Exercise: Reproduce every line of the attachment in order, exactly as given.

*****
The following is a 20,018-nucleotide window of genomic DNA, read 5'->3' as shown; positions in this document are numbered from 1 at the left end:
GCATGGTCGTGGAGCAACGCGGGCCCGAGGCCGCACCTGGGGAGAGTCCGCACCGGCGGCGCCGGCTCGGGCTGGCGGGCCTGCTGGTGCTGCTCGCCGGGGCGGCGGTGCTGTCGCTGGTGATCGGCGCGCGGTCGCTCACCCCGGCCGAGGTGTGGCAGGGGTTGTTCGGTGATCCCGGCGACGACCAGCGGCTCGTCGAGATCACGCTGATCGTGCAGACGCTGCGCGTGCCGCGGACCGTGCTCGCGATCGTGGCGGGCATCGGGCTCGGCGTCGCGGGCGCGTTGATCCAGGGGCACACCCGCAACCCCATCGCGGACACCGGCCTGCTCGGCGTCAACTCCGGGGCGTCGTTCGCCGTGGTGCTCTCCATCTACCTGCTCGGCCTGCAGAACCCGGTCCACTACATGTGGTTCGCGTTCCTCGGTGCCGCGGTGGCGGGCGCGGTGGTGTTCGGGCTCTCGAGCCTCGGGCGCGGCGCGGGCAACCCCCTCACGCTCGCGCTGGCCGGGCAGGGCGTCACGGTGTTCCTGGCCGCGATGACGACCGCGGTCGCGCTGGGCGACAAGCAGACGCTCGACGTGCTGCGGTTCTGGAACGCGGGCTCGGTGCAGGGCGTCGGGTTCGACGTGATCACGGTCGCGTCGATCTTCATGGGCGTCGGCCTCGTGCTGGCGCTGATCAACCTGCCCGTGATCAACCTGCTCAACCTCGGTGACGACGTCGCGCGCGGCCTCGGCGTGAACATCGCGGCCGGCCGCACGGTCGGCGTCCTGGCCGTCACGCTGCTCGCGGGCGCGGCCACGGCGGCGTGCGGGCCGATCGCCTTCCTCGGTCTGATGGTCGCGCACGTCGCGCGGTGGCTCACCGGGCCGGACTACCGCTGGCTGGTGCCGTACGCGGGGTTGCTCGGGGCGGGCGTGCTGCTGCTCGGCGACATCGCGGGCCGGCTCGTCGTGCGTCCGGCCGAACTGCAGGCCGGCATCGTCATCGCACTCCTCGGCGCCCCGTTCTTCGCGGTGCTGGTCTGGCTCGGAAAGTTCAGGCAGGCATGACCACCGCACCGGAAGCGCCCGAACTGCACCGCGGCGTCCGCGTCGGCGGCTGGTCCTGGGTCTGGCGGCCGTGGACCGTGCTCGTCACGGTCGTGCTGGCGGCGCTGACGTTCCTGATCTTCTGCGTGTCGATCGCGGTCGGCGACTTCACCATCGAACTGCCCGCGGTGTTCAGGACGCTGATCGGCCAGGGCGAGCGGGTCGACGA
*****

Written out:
The following is a 20,018-nucleotide window of genomic DNA, read 5'->3' as shown; positions in this document are numbered from 1 at the left end:
GCATGGTCGTGGAGCAACGCGGGCCCGAGGCCGCACCTGGGGAGAGTCCGCACCGGCGGCGCCGGCTCGGGCTGGCGGGCCTGCTGGTGCTGCTCGCCGGGGCGGCGGTGCTGTCGCTGGTGATCGGCGCGCGGTCGCTCACCCCGGCCGAGGTGTGGCAGGGGTTGTTCGGTGATCCCGGCGACGACCAGCGGCTCGTCGAGATCACGCTGATCGTGCAGACGCTGCGCGTGCCGCGGACCGTGCTCGCGATCGTGGCGGGCATCGGGCTCGGCGTCGCGGGCGCGTTGATCCAGGGGCACACCCGCAACCCCATCGCGGACACCGGCCTGCTCGGCGTCAACTCCGGGGCGTCGTTCGCCGTGGTGCTCTCCATCTACCTGCTCGGCCTGCAGAACCCGGTCCACTACATGTGGTTCGCGTTCCTCGGTGCCGCGGTGGCGGGCGCGGTGGTGTTCGGGCTCTCGAGCCTCGGGCGCGGCGCGGGCAACCCCCTCACGCTCGCGCTGGCCGGGCAGGGCGTCACGGTGTTCCTGGCCGCGATGACGACCGCGGTCGCGCTGGGCGACAAGCAGACGCTCGACGTGCTGCGGTTCTGGAACGCGGGCTCGGTGCAGGGCGTCGGGTTCGACGTGATCACGGTCGCGTCGATCTTCATGGGCGTCGGCCTCGTGCTGGCGCTGATCAACCTGCCCGTGATCAACCTGCTCAACCTCGGTGACGACGTCGCGCGCGGCCTCGGCGTGAACATCGCGGCCGGCCGCACGGTCGGCGTCCTGGCCGTCACGCTGCTCGCGGGCGCGGCCACGGCGGCGTGCGGGCCGATCGCCTTCCTCGGTCTGATGGTCGCGCACGTCGCGCGGTGGCTCACCGGGCCGGACTACCGCTGGCTGGTGCCGTACGCGGGGTTGCTCGGGGCGGGCGTGCTGCTGCTCGGCGACATCGCGGGCCGGCTCGTCGTGCGTCCGGCCGAACTGCAGGCCGGCATCGTCATCGCACTCCTCGGCGCCCCGTTCTTCGCGGTGCTGGTCTGGCTCGGAAAGTTCAGGCAGGCATGACCACCGCACCGGAAGCGCCCGAACTGCACCGCGGCGTCCGCGTCGGCGGCTGGTCCTGGGTCTGGCGGCCGTGGACCGTGCTCGTCACGGTCGTGCTGGCGGCGCTGACGTTCCTGATCTTCTGCGTGTCGATCGCGGTCGGCGACTTCACCATCGAACTGCCCGCGGTGTTCAGGACGCTGATCGGCCAGGGCGAGCGGGTCGACGA